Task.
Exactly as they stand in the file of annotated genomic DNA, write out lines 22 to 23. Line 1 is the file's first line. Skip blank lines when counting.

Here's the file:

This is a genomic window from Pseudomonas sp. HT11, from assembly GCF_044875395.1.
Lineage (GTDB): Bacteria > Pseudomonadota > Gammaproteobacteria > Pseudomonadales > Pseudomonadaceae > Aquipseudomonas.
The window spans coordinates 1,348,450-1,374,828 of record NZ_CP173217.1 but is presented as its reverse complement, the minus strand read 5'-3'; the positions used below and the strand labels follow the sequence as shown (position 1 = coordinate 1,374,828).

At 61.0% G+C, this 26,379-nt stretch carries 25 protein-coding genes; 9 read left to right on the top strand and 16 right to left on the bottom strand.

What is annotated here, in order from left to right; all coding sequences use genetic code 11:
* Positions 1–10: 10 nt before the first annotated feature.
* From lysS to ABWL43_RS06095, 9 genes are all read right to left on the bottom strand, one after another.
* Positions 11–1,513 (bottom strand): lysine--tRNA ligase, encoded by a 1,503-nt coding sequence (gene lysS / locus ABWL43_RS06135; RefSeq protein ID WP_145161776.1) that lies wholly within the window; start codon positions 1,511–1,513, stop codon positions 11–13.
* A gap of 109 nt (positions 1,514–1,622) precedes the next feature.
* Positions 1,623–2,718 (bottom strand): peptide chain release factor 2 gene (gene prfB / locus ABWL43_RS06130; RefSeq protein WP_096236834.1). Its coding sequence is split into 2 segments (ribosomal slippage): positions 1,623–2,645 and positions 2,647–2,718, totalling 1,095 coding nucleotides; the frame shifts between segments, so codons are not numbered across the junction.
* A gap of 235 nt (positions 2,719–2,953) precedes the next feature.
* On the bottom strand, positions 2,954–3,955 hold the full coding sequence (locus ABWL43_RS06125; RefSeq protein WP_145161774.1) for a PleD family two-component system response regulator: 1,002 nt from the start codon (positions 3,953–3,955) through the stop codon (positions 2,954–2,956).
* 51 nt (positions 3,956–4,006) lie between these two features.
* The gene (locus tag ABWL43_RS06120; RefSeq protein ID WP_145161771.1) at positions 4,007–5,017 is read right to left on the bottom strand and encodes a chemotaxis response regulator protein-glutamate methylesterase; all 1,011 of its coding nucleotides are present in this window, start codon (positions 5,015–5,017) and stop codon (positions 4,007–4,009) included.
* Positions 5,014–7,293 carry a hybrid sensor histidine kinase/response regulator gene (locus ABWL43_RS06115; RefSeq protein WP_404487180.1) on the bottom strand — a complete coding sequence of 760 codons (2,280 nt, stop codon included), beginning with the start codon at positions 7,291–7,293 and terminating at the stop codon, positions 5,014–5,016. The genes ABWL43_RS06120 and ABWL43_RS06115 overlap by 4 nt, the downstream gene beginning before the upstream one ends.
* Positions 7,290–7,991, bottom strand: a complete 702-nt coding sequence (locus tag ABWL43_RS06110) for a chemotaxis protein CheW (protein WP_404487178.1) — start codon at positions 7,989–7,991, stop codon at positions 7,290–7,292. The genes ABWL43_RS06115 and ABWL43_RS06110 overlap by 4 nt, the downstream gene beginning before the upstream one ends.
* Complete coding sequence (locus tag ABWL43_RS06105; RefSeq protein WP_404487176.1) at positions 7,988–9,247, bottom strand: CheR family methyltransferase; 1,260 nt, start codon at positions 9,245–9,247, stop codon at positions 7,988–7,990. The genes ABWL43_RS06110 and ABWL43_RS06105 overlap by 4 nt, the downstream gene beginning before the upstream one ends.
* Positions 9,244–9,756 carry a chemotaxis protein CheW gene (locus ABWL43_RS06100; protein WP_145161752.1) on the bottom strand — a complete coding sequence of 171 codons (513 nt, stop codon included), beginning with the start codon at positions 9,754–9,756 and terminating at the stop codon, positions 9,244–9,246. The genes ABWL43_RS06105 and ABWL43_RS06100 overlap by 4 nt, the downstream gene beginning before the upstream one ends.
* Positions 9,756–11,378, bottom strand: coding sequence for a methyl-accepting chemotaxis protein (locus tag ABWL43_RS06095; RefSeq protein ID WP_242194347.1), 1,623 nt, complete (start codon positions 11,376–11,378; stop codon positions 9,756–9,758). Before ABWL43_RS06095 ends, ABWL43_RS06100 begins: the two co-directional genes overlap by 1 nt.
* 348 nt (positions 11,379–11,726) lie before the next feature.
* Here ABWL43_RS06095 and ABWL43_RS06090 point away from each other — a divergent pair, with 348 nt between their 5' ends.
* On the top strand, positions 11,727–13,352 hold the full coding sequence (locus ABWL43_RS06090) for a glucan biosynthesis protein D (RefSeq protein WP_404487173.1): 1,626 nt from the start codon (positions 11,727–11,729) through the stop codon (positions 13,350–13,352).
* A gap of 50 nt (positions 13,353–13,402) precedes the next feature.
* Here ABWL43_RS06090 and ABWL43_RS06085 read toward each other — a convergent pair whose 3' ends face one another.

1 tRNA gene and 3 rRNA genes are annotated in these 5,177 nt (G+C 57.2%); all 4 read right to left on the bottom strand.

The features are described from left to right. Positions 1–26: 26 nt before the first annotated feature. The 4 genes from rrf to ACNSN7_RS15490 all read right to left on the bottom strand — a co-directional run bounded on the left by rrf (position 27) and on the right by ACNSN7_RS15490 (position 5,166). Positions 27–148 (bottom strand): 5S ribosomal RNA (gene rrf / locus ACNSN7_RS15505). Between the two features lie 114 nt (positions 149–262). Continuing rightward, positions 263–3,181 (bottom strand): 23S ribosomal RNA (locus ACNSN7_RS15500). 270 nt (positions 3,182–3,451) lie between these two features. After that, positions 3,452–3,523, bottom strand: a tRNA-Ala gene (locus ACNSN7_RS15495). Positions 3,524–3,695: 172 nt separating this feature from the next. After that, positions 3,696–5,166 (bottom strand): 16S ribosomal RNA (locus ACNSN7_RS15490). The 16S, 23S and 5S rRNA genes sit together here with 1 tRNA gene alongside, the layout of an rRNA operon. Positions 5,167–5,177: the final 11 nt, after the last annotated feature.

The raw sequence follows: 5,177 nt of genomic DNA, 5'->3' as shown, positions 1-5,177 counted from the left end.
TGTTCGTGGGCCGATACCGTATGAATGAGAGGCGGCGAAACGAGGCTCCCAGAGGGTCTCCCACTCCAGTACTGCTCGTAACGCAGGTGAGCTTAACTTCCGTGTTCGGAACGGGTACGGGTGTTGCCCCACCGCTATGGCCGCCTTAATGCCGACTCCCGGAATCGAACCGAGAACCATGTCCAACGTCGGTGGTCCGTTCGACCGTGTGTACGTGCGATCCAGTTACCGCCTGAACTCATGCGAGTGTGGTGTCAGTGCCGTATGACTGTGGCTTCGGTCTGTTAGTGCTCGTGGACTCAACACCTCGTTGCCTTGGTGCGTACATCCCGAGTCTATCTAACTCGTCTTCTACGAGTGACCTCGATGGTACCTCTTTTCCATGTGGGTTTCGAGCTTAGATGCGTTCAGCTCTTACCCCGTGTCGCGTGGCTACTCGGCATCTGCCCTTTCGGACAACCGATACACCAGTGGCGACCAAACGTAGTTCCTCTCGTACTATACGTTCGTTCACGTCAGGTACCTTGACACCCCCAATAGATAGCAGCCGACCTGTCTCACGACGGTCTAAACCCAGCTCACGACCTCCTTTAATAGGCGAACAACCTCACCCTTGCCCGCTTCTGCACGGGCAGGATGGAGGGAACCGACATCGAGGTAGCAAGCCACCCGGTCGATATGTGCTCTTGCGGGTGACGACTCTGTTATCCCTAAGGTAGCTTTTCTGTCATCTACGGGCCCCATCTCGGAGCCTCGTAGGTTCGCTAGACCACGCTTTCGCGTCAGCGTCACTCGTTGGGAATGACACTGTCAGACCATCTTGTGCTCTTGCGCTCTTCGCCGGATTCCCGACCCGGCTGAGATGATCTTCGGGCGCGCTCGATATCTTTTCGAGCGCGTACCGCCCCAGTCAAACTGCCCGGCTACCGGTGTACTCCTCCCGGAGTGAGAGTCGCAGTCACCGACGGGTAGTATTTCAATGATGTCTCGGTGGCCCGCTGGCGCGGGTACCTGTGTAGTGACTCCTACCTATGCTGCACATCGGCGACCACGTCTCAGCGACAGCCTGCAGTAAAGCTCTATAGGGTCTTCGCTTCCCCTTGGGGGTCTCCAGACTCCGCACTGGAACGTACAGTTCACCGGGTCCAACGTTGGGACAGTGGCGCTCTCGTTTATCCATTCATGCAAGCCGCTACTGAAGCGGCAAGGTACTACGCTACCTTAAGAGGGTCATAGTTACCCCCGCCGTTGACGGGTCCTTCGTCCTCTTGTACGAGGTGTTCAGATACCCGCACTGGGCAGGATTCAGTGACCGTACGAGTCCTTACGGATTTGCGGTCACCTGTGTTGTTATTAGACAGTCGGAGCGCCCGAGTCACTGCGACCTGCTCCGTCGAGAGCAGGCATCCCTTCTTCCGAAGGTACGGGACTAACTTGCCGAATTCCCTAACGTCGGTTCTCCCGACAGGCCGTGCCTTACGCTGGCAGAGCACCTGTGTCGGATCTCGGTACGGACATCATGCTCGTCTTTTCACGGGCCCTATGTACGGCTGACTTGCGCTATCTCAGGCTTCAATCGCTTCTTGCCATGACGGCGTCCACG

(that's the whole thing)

* On the top strand, positions 11,727–13,352 hold the full coding sequence (locus ABWL43_RS06090) for a glucan biosynthesis protein D (RefSeq protein WP_404487173.1): 1,626 nt from the start codon (positions 11,727–11,729) through the stop codon (positions 13,350–13,352).
* A gap of 50 nt (positions 13,353–13,402) precedes the next feature.